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Effects of vedolizumab in Japanese patients with Crohn's disease: a prospective, multicenter, randomized, placebo-controlled Phase 3 trial with exploratory analyses.

  • Watanabe, Kenji1
  • Motoya, Satoshi2
  • Ogata, Haruhiko3
  • Kanai, Takanori4
  • Matsui, Toshiyuki5
  • Suzuki, Yasuo6
  • Shikamura, Mitsuhiro7
  • Sugiura, Kenkichi7
  • Oda, Kazunori8
  • Hori, Tetsuharu7
  • Araki, Takahiro7
  • Watanabe, Mamoru9
  • Hibi, Toshifumi10
  • 1 Department of Intestinal Inflammation Research, Hyogo College of Medicine, Hyogo, Japan. , (Japan)
  • 2 IBD Center, Hokkaido Prefectural Welfare Federation of Agricultural Cooperative, Sapporo-Kosei General Hospital, Sapporo, Japan. , (Japan)
  • 3 Endoscopic Center, Keio University School of Medicine, Tokyo, Japan. , (Japan)
  • 4 Division of Gastroenterology and Hepatology, Department of Internal Medicine, Keio University School of Medicine, Tokyo, Japan. , (Japan)
  • 5 Department of Gastroenterology, Fukuoka University Chikushi Hospital, Fukuoka, Japan. , (Japan)
  • 6 Department of Internal Medicine, Toho University Medical Center Sakura Hospital, Chiba, Japan. , (Japan)
  • 7 Takeda Development Center Japan, Takeda Pharmaceutical Company Limited, Osaka, Japan. , (Japan)
  • 8 Regenerative Medicine Unit, Takeda Pharmaceutical Company Limited, Kanagawa, Japan. , (Japan)
  • 9 Department of Gastroenterology and Hepatology, Tokyo Medical and Dental University, Tokyo, Japan. , (Japan)
  • 10 Center for Advanced Inflammatory Bowel Disease Research and Treatment, Kitasato University Kitasato Institute Hospital, 5-9-1 Shirokane, Minato-ku, Tokyo, 108-8462, Japan. [email protected] , (Japan)
Published Article
Journal of gastroenterology
Publication Date
Mar 01, 2020
DOI: 10.1007/s00535-019-01647-w
PMID: 31836930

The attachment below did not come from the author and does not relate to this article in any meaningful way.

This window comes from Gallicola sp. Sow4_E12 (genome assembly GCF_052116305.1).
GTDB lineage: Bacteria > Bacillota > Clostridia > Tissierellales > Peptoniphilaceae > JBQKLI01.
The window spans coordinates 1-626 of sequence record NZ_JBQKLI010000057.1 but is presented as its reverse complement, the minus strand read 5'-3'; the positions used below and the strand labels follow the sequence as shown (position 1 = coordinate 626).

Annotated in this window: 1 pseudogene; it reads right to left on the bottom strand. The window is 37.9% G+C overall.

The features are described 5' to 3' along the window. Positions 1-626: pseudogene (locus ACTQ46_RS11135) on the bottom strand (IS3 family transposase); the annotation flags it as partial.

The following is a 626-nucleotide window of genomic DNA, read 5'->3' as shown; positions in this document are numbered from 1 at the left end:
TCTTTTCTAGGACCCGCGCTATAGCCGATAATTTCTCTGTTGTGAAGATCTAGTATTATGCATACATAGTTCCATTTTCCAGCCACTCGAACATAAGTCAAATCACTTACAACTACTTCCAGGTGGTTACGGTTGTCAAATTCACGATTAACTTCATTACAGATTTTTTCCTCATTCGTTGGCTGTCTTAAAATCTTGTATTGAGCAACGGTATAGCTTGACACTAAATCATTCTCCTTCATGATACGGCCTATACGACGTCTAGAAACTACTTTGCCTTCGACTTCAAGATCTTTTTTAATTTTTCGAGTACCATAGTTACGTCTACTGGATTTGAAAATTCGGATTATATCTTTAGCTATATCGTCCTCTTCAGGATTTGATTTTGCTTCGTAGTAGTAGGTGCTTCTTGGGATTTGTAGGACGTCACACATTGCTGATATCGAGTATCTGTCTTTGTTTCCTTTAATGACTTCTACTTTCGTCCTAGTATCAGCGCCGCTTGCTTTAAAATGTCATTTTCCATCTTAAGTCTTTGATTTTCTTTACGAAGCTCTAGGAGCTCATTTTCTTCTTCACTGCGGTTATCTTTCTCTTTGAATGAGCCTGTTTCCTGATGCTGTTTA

Vedolizumab is a gut-selective humanized antibody that binds the α4β7 integrin. We evaluated efficacy and safety of vedolizumab in Japanese patients with moderate-to-severe Crohn's disease (CD). In this Phase 3, double-blind study (NCT02038920), 157 patients were randomized to receive intravenous vedolizumab 300 mg (n = 79) or placebo (n = 78) at Weeks 0, 2, and 6 (induction phase). Patients with CD activity index (CDAI)-70 response at Week 10 were randomized to receive vedolizumab 300 mg (n = 12) or placebo (n = 12) at Week 14, then every 8 weeks until Week 54 (maintenance phase). Primary endpoints were ≥ 100-point reduction in CDAI (CDAI-100 response) at Week 10 for induction, and clinical remission (CR: CDAI ≤ 150) at Week 60 for maintenance. At Week 10, 26.6% of patients who received vedolizumab and 16.7% who received placebo achieved CDAI-100 response (odds ratio [OR] [95% confidence interval (CI)] 1.80 [0.82-3.96]; p = 0.145). At Week 60, 41.7% of vedolizumab-treated patients and 16.7% of placebo-treated patients achieved CR (OR [95% CI] 3.57 [0.53-23.95]; p = 0.178). The incidence of adverse events was similar in both treatment groups in both induction and maintenance phases. In patients without prior anti-TNFα exposure or with inadequate response to anti-TNFα, vedolizumab showed improved outcomes over placebo in the induction phase. Age might be a possible predictive factor of CR for future research. Vedolizumab showed a numerically greater efficacy versus placebo as induction therapy, but the difference was not statistically significant. Vedolizumab also showed a numerically greater efficacy in maintenance therapy, and was well tolerated.

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